Objective: A pilot study to preliminarily examine the effects of Prism EFP NeuroFeedback (NF) in adult ADHD. Method: Prism EFP NF is a form of NF specifically designed to target emotional dysregulation (ED) through down regulation of amygdala activity. Prism EFP NF has been shown to improve other disorders with significant ED. Nine participants with adult ADHD received an open trial of Prism EFP NF consisting of fifteen sessions over 8 weeks; all completed at least 5 weeks of treatment with seven completing all 8 weeks. Outcomes were assessed by change in ADHD symptoms from baseline to End of Treatment. Results: About two-third reduction was seen in total DSM ADHD symptom scores (primary outcome measure) with improvement observed in all other clinical measures. No significant adverse events were seen. Conclusion: This preliminary trial found substantial effects of Prism EFP NF on ADHD/ED symptoms and global impairment.
SCOPUS:85181227103
ISSN: 1087-0547
CID: 5630972

Updates in Pharmacologic Strategies in Adult Attention-Deficit/Hyperactivity Disorder

Anbarasan, Deepti; Safyer, Gabriella; Adler, Lenard A
Attention-deficit/hyperactivity disorder (ADHD) significantly worsens quality of life and long-term functional outcomes in adults. Individual impairments in adults with ADHD can be further contextualized within considerable costs to society at large. Food and Drug Administration (FDA) approved stimulants and nonstimulant medications can significantly improve ADHD symptoms in adults. In the past 2 decades, the United States FDA has expanded approval of pharmacotherapeutic options for adult ADHD. However, limitations still persist in available psychotropics for certain patient populations such as those with comorbid substance use or cardiovascular illness. Clinicians therefore must appreciate several ongoing investigations into medications with unique mechanisms of action. This article reviews the current FDA approved and emerging medication options while providing guidelines for pharmacologic management of adult ADHD.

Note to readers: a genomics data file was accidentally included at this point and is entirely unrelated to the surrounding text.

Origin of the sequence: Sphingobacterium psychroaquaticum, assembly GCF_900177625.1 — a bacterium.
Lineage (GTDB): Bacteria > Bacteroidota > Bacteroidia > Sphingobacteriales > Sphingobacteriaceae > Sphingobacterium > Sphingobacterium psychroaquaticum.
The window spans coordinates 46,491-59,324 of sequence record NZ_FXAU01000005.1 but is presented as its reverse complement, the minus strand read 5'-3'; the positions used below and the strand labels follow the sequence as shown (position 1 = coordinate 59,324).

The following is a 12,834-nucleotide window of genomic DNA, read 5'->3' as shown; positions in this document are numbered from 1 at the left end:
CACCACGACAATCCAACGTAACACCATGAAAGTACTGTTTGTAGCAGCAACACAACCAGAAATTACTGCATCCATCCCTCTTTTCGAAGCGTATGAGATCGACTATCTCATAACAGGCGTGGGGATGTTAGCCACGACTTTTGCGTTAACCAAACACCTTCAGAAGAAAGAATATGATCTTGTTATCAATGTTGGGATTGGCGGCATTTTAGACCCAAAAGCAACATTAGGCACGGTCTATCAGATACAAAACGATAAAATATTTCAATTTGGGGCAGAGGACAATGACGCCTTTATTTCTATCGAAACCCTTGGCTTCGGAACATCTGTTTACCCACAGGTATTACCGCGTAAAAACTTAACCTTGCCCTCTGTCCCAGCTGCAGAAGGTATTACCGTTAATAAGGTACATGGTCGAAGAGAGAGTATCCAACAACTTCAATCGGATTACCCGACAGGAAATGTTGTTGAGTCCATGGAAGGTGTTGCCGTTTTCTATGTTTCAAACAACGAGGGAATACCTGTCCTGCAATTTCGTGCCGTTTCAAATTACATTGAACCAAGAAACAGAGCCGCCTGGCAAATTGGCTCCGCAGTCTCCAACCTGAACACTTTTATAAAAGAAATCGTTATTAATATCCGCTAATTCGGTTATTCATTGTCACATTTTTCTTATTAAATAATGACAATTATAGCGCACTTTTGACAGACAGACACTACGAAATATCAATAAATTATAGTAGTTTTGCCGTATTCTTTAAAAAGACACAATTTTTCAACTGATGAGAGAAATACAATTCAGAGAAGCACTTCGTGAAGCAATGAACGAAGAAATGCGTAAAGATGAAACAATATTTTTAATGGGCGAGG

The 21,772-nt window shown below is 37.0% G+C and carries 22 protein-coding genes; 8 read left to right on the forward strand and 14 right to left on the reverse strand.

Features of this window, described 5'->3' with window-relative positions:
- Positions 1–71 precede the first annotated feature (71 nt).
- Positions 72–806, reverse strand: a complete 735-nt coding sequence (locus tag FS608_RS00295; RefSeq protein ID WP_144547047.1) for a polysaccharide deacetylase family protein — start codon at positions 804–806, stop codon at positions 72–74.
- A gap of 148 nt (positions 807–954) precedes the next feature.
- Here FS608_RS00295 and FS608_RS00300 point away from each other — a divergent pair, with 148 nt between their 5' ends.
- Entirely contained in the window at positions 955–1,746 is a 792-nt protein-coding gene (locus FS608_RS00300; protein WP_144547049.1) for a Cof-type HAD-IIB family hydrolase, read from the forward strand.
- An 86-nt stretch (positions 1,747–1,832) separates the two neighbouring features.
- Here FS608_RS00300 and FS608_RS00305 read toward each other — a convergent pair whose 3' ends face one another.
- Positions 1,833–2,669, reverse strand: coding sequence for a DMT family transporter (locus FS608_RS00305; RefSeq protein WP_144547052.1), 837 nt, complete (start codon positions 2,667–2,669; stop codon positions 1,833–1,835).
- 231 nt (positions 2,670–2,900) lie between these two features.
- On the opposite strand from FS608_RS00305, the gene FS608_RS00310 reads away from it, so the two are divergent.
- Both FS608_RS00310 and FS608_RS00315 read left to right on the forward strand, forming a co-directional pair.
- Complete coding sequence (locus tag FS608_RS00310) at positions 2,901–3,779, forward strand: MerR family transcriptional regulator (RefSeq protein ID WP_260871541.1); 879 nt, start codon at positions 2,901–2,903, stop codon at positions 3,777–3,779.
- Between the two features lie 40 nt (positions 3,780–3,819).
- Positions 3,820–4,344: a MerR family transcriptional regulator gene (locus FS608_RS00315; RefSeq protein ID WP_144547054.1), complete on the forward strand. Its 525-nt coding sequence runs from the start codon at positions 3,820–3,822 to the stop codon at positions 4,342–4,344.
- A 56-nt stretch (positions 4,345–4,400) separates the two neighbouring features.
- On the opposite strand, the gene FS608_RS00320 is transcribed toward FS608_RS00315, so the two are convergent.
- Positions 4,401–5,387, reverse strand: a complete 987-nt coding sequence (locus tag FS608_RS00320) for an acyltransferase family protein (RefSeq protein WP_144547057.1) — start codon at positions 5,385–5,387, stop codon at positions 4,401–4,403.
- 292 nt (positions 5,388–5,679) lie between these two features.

PMID: 35697401
ISSN: 1558-0490
CID: 5282562

Successful Use of Electroconvulsive Therapy for Catatonia After Hypoxic-Ischemic Brain Injury [Case Report]

Kim, Katherine; Anbarasan, Deepti; Caravella, Rachel A; Nally, Emma; Ying, Patrick; Gurin, Lindsey
PMID: 33023757
ISSN: 2667-2960
CID: 5442492

Screening for Adult ADHD

Anbarasan, Deepti; Kitchin, Michael; Adler, Lenard A
PURPOSE OF REVIEW/OBJECTIVE:This review paper aims to update readers on the importance of screening for attention-deficit/hyperactivity disorder (ADHD) in adults and to provide a primer on how best to screen and diagnose this condition in an efficient and reliable manner. RECENT FINDINGS/RESULTS:The ASRS Screening Scale was updated in 2017 to reflect the changes made to identify ADHD based on the DSM-5 criteria and to reflect our understanding that adult ADHD is characterized by executive functioning deficits that are not explicitly reflected in the DSM-5 criteria. The use of the ASRS Screening Scale improves the clinician's ability to rapidly identify adult patients who require a comprehensive evaluation to diagnose ADHD and/or other comorbid psychiatric conditions. The scale has been validated for use in both the general population and in the ADHD specialty treatment population, which supports its use by both general clinicians and mental health clinicians. Identification of adult ADHD is critical due to the profound personal, familial, and societal costs associated with this condition.